Sunday, September 03, 2006

Saving England's Crumbling Churches

I have been a subscriber to British Heritage magazine for years and enjoy it immensely. The latest issue (Nov 2006) contains an article that both saddened me, and yet gave me encouragement.

In the UK, English Heritage has begun a new drive to get government aid "for the infrastructure of England's decaying church buildings. The preservation and conservation body has identified 1,100 buildings as vulnerable and estimates the cost of restoration to be nearly a billion pounds. Local, often rural, parishes with small congregations find it increasingly difficult to maintain their often-medieval churches.

"Supported by faith groups and celebrities alike, the new campaign, called Inspired, hopes to gain government help to provide a variety of support services to aid local parishes to preserve the fabric of their ancient and historic buildings. As Simon Thurley, EH chief executive commented, 'With pubs and post offices disappearing and social problems growing, these buildings often provide the only remaining physical, cultural and spiritual focus for a community.'


I am glad that this initiative is underway, although with a note of irony. If this was happening here in "the land of the free and the brave," the wildly misnamed American Civil Liberties Union would be filing a lawsuit to stop it.

The sight of a crumbling, dilapidated church always saddens me. I look back with my mind's eye to days gone by when the structure was filled with worshippers, bells ringing on special occasions, and the local church often a rallying point for a small community. Of course, the real "church" is organic and made up of individual Christians. One can worship the Lord together on a riverbank or in a private home (provided you don't get sued) just as well as in a massive cathedral. Some critics rightly disparage some of the Taj Mahal-like structures (usually modern monstrosities) that take millions of dollars and work crews to maintain. So much focus gets placed on the building that the people who actually make up the Body of Christ seem unable to advance the Gospel without one.

This situation is different. This is not only preserving a church building for worshippers - it is also preserving the history of a proud nation. I wish my UK brothers and sisters well in this noble initiative, and am also praying for a true spiritual revival that will fill those churches to maximum capacity. (I wouldn't mind that happening here, either!)

Go England!

5 comments:

crownring said...

I'm with you, Sola. Too many of England's landmarks are already in ruins and it's a shame to have lost so much history. Unfortunately the problem lies partly in the lack of skilled tradesmen with the the ability to do intricate repairs on buildings that are 400-800 years old. Some skills have been lost in centuries since these churches were built. It's one thing to clean wood and slap on a fresh coat of paint, but another to repair or replace crumbling stoneworks and repair delicate paintings. A billion pounds to complete the work is a very conservative estimate in my estimation.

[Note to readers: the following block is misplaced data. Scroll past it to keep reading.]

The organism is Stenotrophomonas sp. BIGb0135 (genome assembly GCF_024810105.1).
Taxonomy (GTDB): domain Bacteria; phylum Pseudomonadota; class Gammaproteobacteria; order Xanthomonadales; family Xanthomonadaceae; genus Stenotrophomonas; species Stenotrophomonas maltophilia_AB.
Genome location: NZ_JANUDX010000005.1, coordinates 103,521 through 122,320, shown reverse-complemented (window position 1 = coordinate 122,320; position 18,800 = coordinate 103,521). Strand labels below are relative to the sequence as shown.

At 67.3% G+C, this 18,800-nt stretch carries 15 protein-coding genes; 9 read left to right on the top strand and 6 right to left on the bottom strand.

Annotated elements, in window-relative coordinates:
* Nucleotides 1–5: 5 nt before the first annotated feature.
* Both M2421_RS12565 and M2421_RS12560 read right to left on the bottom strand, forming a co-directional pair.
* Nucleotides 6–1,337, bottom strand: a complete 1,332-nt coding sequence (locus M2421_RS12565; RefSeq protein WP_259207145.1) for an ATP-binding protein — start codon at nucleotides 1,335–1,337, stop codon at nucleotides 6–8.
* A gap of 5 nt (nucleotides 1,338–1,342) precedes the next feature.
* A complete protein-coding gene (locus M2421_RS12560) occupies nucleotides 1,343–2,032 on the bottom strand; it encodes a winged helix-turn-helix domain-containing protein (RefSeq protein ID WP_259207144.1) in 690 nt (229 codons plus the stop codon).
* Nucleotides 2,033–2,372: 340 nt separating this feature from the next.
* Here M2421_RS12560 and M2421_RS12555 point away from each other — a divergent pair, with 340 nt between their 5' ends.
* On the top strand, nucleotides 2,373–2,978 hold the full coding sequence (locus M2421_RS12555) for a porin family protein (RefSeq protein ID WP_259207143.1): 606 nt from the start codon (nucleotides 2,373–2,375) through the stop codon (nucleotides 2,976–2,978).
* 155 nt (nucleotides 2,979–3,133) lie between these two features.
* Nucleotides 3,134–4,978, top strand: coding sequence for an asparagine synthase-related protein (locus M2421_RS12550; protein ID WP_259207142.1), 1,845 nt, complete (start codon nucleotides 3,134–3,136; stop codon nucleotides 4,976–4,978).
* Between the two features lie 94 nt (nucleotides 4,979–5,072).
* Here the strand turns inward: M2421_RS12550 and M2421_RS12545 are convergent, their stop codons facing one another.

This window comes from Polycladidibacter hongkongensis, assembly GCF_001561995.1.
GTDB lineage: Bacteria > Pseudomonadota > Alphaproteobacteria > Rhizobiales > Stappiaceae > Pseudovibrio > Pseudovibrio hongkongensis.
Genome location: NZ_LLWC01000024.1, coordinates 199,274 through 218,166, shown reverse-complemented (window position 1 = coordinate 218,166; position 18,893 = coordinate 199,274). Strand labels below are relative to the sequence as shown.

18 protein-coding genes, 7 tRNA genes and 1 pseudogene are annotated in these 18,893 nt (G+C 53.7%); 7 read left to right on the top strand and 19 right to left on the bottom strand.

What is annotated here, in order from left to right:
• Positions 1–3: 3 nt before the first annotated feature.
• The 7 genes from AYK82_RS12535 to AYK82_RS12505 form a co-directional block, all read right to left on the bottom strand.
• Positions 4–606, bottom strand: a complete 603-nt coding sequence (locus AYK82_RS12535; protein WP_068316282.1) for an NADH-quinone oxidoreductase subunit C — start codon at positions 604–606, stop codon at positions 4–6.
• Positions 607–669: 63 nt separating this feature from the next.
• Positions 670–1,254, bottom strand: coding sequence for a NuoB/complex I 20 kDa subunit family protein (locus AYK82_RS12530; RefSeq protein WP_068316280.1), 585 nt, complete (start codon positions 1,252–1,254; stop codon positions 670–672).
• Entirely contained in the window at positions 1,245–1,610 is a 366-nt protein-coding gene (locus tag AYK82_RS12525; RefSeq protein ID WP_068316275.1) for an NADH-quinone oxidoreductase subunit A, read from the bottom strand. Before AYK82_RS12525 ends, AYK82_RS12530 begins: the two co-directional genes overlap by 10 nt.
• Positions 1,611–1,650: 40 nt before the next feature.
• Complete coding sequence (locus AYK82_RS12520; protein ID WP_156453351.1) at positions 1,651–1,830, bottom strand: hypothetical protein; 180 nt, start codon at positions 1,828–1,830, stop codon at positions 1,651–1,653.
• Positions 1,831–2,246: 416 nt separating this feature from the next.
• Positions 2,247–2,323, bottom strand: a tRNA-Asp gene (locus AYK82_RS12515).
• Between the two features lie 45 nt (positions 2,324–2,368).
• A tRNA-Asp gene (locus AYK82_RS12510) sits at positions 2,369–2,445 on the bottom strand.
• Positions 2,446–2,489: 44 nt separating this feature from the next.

BTW, I also agree with you about many modern American church edifices being expensive to keep up as well as being just about as ugly as sin itself. Funny, I recall a speech Prince Charles gave decrying the incredible ugliness of new contruction in London, comparing it to the Nazi destruction during the Blitz. I may not agree with the bonnie prince on much, but I think he's spot on in this instance.

Anonymous said...

Largely I blame the decaying infrastructure in rural areas of the UK on problems with our housing market.

Local people are completely priced out. If you look at the South West, such as the county of Cornwall, it is one of the lowest paid in the country; yet property is so desirable there (for second and holiday homes) that its prices are booming. The chances of someone earning enough in the area to get & keep up a mortgage there are becoming more and more unrealistic.

Increasingly, the people who own property in Cornwall do not actually live there most of the year round. Thus facilities like transport, post offices, shops and churches suffer through lack of use.

There is this stereotype of the weekending Londoners coming down with their 4x4 loaded with their own supplies from the city, who basically spend no money in the area and contribute nothing to the community while they visit. It's based on an unhappy reality. Slowly country communities are being eroded.

I think attempting to preserve things like museum pieces while these issues go unresolved is likely to prove a waste of time & money.

Rob said...

I wonder if American Churches like Saddleback et al will eventually be in ruin like that. We'll all go an visit and say I remember my parents used to take me there.

American churches should use this information as a warning. Canada is already down the road of the irrelevant Christian and it's probably too late, but you American's still have choices and options.

Rob

SolaMeanie said...

Good comments.

Thanks everyone for responding.

Joel

petunia said...

I guess rightly so, concern for decaying church buildings - here in a small town in VA there is a church building that is a hair salon - another one off a main hwy. is a private residence. somehow, decaying doesn't seem as bad. but as you said, the church is the believers - i just wonder where the church prior to the hair salon went!